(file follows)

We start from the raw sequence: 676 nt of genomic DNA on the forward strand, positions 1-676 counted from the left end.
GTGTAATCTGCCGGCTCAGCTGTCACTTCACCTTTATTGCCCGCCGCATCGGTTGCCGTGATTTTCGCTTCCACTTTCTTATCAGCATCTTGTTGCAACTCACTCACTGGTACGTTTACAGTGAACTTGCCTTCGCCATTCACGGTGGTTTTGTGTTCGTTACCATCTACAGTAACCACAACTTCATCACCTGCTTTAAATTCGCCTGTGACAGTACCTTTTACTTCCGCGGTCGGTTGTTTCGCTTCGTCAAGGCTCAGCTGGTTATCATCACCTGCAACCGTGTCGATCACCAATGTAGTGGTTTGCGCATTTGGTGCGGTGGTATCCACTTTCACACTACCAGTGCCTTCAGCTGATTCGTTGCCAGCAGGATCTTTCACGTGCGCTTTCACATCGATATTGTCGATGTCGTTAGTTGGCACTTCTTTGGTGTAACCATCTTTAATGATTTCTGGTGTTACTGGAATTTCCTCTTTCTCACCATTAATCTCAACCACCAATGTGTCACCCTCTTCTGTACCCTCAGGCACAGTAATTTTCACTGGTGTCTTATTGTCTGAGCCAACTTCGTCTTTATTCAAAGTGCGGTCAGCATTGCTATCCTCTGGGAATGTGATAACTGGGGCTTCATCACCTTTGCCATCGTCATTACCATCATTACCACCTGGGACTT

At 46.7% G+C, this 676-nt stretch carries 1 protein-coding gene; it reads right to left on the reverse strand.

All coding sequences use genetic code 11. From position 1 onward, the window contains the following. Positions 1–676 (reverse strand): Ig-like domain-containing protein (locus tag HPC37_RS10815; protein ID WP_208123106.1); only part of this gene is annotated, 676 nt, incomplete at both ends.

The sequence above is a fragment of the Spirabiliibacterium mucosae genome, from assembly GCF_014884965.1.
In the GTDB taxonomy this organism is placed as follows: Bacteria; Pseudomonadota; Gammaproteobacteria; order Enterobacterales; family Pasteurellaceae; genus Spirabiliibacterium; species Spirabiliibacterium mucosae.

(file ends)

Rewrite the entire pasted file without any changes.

We start from the raw sequence: 676 nt of genomic DNA on the forward strand, positions 1-676 counted from the left end.
GTGTAATCTGCCGGCTCAGCTGTCACTTCACCTTTATTGCCCGCCGCATCGGTTGCCGTGATTTTCGCTTCCACTTTCTTATCAGCATCTTGTTGCAACTCACTCACTGGTACGTTTACAGTGAACTTGCCTTCGCCATTCACGGTGGTTTTGTGTTCGTTACCATCTACAGTAACCACAACTTCATCACCTGCTTTAAATTCGCCTGTGACAGTACCTTTTACTTCCGCGGTCGGTTGTTTCGCTTCGTCAAGGCTCAGCTGGTTATCATCACCTGCAACCGTGTCGATCACCAATGTAGTGGTTTGCGCATTTGGTGCGGTGGTATCCACTTTCACACTACCAGTGCCTTCAGCTGATTCGTTGCCAGCAGGATCTTTCACGTGCGCTTTCACATCGATATTGTCGATGTCGTTAGTTGGCACTTCTTTGGTGTAACCATCTTTAATGATTTCTGGTGTTACTGGAATTTCCTCTTTCTCACCATTAATCTCAACCACCAATGTGTCACCCTCTTCTGTACCCTCAGGCACAGTAATTTTCACTGGTGTCTTATTGTCTGAGCCAACTTCGTCTTTATTCAAAGTGCGGTCAGCATTGCTATCCTCTGGGAATGTGATAACTGGGGCTTCATCACCTTTGCCATCGTCATTACCATCATTACCACCTGGGACTT

At 46.7% G+C, this 676-nt stretch carries 1 protein-coding gene; it reads right to left on the reverse strand.

All coding sequences use genetic code 11. From position 1 onward, the window contains the following. Positions 1–676 (reverse strand): Ig-like domain-containing protein (locus tag HPC37_RS10815; protein ID WP_208123106.1); only part of this gene is annotated, 676 nt, incomplete at both ends.

The sequence above is a fragment of the Spirabiliibacterium mucosae genome, from assembly GCF_014884965.1.
In the GTDB taxonomy this organism is placed as follows: Bacteria; Pseudomonadota; Gammaproteobacteria; order Enterobacterales; family Pasteurellaceae; genus Spirabiliibacterium; species Spirabiliibacterium mucosae.